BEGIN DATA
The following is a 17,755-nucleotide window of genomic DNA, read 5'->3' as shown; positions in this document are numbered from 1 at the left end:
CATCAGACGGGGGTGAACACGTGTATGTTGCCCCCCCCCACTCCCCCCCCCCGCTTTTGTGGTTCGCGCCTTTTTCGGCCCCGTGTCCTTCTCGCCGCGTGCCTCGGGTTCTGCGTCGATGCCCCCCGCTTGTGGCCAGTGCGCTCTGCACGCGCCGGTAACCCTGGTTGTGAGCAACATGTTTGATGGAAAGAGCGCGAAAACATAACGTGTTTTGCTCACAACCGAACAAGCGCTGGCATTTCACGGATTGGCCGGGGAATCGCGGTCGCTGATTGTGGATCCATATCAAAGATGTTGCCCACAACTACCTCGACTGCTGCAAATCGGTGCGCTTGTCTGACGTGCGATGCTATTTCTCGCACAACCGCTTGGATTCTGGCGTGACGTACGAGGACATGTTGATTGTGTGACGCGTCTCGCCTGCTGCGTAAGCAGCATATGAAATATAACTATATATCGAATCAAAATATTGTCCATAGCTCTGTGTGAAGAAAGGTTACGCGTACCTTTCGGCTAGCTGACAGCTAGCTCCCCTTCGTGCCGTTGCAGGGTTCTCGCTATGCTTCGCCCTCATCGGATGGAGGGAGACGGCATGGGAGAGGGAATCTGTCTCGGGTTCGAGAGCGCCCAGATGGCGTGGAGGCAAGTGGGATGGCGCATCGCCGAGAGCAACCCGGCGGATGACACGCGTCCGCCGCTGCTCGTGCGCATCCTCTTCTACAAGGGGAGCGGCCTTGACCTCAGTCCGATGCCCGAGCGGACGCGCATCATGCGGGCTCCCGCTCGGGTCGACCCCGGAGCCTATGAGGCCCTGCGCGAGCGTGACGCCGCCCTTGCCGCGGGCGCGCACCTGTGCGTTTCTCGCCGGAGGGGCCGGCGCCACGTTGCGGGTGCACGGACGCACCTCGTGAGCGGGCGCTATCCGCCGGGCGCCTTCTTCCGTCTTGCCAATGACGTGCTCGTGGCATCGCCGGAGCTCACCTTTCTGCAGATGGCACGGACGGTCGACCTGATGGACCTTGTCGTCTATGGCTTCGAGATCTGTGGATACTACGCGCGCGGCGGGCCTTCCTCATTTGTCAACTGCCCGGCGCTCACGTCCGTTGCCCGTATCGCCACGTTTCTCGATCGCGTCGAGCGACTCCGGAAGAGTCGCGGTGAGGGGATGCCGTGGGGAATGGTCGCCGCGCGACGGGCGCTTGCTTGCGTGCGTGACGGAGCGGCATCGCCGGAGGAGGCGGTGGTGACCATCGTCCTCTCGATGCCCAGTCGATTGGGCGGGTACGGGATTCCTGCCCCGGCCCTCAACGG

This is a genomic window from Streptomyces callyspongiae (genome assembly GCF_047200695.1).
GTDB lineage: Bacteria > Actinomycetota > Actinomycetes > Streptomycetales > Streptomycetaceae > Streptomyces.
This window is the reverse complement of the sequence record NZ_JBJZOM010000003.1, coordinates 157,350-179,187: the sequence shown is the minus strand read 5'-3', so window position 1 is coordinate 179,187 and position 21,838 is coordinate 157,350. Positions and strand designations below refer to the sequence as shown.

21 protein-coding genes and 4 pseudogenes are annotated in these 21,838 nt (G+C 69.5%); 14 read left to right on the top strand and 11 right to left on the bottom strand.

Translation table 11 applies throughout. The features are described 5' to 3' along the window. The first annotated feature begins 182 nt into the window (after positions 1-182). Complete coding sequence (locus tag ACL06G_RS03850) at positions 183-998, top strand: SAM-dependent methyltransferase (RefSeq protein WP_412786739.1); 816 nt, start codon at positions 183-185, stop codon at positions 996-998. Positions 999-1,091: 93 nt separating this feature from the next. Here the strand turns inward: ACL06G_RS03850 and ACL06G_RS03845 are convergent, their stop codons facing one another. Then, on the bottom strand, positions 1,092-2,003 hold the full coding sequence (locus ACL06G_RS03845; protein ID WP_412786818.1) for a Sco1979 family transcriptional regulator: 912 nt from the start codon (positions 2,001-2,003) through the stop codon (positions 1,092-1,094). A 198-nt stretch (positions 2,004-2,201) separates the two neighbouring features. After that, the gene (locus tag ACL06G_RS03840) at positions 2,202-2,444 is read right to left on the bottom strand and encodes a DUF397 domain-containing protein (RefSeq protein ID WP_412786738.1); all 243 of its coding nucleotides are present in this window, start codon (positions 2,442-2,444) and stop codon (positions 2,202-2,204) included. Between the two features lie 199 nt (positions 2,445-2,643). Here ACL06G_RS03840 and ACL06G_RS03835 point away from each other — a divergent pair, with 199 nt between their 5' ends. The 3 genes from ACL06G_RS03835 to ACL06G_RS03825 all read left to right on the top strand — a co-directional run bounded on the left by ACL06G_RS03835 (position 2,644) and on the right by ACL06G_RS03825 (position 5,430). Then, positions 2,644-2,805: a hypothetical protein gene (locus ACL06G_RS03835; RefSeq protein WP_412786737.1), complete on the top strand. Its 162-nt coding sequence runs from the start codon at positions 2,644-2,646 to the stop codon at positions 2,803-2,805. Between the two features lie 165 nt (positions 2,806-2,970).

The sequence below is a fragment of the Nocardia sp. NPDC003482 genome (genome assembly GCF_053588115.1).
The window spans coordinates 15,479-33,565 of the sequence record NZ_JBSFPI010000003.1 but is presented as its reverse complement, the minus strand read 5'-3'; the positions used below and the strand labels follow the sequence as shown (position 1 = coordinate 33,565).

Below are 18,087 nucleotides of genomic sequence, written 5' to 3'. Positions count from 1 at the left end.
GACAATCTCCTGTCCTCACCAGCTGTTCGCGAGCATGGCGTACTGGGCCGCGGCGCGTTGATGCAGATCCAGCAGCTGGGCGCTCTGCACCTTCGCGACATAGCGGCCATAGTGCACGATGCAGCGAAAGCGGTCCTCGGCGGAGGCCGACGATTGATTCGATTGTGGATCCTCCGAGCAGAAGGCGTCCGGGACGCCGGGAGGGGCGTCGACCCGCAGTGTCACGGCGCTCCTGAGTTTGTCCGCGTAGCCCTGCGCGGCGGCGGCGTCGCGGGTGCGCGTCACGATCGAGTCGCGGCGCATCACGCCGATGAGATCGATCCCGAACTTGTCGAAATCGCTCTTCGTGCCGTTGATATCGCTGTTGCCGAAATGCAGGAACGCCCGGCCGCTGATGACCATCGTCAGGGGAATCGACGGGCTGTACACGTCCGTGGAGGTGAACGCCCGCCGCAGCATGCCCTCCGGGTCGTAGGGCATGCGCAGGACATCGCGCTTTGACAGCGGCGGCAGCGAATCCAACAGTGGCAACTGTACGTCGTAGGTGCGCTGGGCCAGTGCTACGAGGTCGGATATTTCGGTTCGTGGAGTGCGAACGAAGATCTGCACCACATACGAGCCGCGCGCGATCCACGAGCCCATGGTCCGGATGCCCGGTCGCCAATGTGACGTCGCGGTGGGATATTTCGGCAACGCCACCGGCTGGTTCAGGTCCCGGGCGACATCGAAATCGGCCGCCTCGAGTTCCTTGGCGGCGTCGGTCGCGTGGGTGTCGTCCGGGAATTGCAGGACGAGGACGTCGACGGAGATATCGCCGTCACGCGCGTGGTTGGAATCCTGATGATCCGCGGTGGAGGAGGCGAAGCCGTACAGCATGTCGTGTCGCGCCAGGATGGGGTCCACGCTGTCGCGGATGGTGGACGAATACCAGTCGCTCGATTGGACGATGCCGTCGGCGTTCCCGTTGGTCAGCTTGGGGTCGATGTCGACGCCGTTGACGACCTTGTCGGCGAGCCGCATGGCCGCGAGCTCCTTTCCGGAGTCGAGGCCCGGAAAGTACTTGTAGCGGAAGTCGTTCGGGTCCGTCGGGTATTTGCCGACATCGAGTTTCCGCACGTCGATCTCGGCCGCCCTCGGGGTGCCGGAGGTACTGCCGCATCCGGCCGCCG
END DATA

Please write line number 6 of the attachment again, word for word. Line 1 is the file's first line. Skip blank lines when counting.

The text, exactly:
21 protein-coding genes and 4 pseudogenes are annotated in these 21,838 nt (G+C 69.5%); 14 read left to right on the top strand and 11 right to left on the bottom strand.